WAS he buried? Or IS he buried?

+12 votes
2.1k views
I've been seeing edits where someone changes "he was buried..." to "he is buried"...

How decide which tense to use?
in Policy and Style by Jillaine Smith G2G6 Pilot (752k points)
Wow!  This sounds very nitpicky to me.  Either, IMHO, is correct.  He was buried and he is buried.  He was buried in the cemetery, and he's still there.  I don't think of him as 'he is buried' in the cemetery, but rather that he was buried and is interred in the cemetery.  I can only wish that I had nothing better to think of than this...  But it gave me a good chuckle!
First guy: I'm a wigwam. I'm a teepee. I'm a wigwam. I'm a teepee.

Second guy: Calm down man, you're too tents.

 

 

Betty
ROTFL, Betty!
I started to say "Really?  Somebody takes the time to do that?"  And then I remembered recently seeing where a member was changing County to Co.   

I guess we all have our little things that make us twitch.  :-)
Count to Co. is actually contrary to the style guidelines here. ;-)
I know -- an extra helping of "why on earth would you bother?"

8 Answers

+5 votes
That's a good question; I've wondered about it myself. If you think about it carefully, he was buried in 1845. He is still buried in Something Cemetery, Somewhere. So if we are talking about the burial place, I think "he is buried" is correct.
by Shirley Dalton G2G6 Pilot (459k points)
+7 votes
Personally, I use whatever fits in the context.  I would say "He died on 1 Jan 1900 and was buried at the Union Cemetery on 4 Jan...."  But, if I have a separate paragraph for burial, it might say something like "and he is buried in the family plot at Union Cemetery."

There is a problem with those who WERE buried in a particular place but are no longer buried there. Perhaps there was a disinterment and the body was moved to another cemetery, or, as often happened in Europe, he was buried, but the body was dug up and the grave was recycled, with his bones being placed in a charnel house.  I think that has to be explained in the Bio.
by Vic Watt G2G6 Pilot (327k points)
Or like in the city of Detroit Michigan where the bodies were dug up and reburied several times because the cemetery was moved further out as the city expanded!
+8 votes
I would think it would depend:

When was he buried? He was buried on 10 November 1660.

Where was he buried? He was buried in xyz cemetery.

Where is he buried? He is buried in xyz cemetery.
by Jeanie Roberts G2G6 Pilot (126k points)
+4 votes
Was would refer to time. He was buried Oct 12.

He is buried would refer to the physical location. He is buried at (cemetery) unless he was dug up and reburied somewhere else, then he was/is. :)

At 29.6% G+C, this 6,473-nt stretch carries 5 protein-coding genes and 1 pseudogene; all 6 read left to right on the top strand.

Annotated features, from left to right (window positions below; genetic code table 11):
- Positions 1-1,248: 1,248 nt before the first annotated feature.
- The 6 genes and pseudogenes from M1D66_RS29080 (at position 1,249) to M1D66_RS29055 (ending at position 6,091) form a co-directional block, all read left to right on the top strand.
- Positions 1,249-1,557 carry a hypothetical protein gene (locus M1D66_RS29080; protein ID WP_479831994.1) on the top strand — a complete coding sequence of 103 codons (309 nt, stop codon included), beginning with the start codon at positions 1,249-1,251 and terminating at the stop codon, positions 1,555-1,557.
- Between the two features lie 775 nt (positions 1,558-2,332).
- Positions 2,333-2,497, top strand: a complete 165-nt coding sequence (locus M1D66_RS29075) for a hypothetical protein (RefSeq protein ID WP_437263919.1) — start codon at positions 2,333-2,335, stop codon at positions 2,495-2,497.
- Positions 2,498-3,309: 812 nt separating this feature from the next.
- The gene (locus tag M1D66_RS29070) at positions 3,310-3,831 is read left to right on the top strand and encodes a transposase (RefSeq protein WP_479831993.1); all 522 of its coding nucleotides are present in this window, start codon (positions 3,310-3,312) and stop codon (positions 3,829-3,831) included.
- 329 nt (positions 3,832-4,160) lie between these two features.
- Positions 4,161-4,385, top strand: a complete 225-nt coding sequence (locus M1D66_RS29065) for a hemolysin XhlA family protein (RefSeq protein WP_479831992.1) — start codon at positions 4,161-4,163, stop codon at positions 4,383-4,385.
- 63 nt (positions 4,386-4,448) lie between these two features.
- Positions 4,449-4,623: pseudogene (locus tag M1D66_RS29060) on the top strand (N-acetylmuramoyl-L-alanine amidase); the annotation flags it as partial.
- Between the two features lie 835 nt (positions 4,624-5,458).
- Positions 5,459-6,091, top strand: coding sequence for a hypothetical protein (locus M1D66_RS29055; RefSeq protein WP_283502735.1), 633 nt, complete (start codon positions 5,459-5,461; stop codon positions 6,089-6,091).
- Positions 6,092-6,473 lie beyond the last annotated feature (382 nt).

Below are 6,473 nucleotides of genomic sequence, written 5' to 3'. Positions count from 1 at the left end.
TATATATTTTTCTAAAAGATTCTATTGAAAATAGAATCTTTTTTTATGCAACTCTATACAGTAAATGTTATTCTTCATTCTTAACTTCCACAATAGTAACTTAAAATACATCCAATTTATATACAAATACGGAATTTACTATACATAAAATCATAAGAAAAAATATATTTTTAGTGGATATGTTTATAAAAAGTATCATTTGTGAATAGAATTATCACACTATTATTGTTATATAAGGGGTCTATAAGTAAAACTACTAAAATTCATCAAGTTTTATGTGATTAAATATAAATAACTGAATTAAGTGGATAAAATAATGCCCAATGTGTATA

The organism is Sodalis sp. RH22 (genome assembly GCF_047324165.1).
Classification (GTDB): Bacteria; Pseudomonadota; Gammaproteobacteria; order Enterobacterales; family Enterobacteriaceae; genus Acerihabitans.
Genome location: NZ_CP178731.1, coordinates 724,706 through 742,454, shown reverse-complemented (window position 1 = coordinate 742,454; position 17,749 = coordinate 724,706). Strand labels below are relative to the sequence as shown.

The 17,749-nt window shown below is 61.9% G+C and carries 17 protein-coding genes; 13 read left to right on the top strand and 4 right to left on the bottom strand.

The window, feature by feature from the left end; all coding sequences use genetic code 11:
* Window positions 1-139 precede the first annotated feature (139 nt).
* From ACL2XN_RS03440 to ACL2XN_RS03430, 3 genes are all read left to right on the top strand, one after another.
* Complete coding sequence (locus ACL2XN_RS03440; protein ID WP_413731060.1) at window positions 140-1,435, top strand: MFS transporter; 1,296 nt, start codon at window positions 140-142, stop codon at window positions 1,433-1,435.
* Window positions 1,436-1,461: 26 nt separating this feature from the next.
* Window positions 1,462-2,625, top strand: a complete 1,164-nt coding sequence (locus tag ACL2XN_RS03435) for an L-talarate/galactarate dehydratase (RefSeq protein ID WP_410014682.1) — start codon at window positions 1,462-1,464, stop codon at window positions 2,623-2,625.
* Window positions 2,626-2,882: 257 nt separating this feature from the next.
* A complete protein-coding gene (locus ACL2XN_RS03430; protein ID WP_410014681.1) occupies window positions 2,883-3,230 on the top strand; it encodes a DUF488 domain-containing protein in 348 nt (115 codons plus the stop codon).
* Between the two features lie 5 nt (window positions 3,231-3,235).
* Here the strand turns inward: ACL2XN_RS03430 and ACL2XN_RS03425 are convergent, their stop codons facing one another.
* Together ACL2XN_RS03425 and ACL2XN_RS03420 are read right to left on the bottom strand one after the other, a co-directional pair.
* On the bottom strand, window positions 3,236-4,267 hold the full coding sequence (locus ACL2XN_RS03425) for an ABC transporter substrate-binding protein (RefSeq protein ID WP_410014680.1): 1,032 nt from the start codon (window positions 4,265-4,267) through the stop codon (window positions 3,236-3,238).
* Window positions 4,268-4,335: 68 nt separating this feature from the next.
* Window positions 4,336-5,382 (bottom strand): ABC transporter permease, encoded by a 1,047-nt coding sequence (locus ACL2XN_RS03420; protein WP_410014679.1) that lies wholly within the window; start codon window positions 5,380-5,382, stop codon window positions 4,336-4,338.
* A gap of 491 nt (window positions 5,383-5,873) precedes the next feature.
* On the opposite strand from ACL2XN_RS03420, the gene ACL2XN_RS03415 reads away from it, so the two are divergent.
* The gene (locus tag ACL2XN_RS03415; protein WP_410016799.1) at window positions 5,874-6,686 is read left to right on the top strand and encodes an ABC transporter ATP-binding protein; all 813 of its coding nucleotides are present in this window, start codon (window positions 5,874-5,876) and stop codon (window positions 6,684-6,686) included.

by Jim Tareco G2G6 Mach 2 (29.9k points)
+2 votes

I've used both, generally depending on the source of the information.

  • If I have an old record that describes the place of interment, but I don't have modern evidence that his remains are still in the cemetery, I'll say that he "was" buried.
  • If the information source is a record indicating that the remains are currently in a particular cemetery, I'll probably say "is buried," to allow for the possibility that he was originally buried somewhere else.
  • If the only source regarding his burial is a memorial stone and I have any reason to wonder if he was really buried there (for example, death in Arkansas in 1890 and memorial stone in a family graveyard in Massachusetts), I might hedge my bets and describe the memorial stone without expressly saying it marks his grave.

And if I'm pretty sure he still is buried where he was buried originally, I'll use either one....

by Ellen Smith G2G Astronaut (1.1m points)
+5 votes
In Germany you lease your grave site, the time period varies from location to location. And when the time for the original lease is up and the descendants don't want to shell out the money for an extension the grave gets recycled ...

There I'd definitely use "was" unless I have proof it's the grave of a historically important person that still exists.
by Helmut Jungschaffer G2G6 Pilot (520k points)
+1 vote
Your relative was interred (the act of burying) at Green-wood, where he is now buried in the ground.
by J S G2G6 Mach 1 (14.9k points)
+2 votes
Under the category "More than you need/want to know"...

'to bury' is a verb that takes an object ("My dog will bury the bone."); 'buried' can be the past tense of that verb ("We buried my uncle yesterday.").

'buried' can also be used as an adjective describing placement/ posiiton ("I'm buried with debris!")

'burial' is a noun ("Harold attended burials -- he enjoyed watching the act of putting someone in the ground.").  Synonym: interment.

'burial' can also be used as an adjective ("Here is her burial site -- the place we interred her, where we put her in the ground.").

So...

bury as VERB: We buried her in Forest Lawn.

bury as ADJECTIVE: She lies buried [in the ground, beneath the grass] at Forest Lawn.

burial as NOUN: I attended her funeral ceremony, then stayed to watch her burial (interment) by the cemetery's laborers.

burial as ADJECTIVE: Forest Lawn is her burial place.

 

(Yes, I revere Theodore M Bernstein.)
by J S G2G6 Mach 1 (14.9k points)

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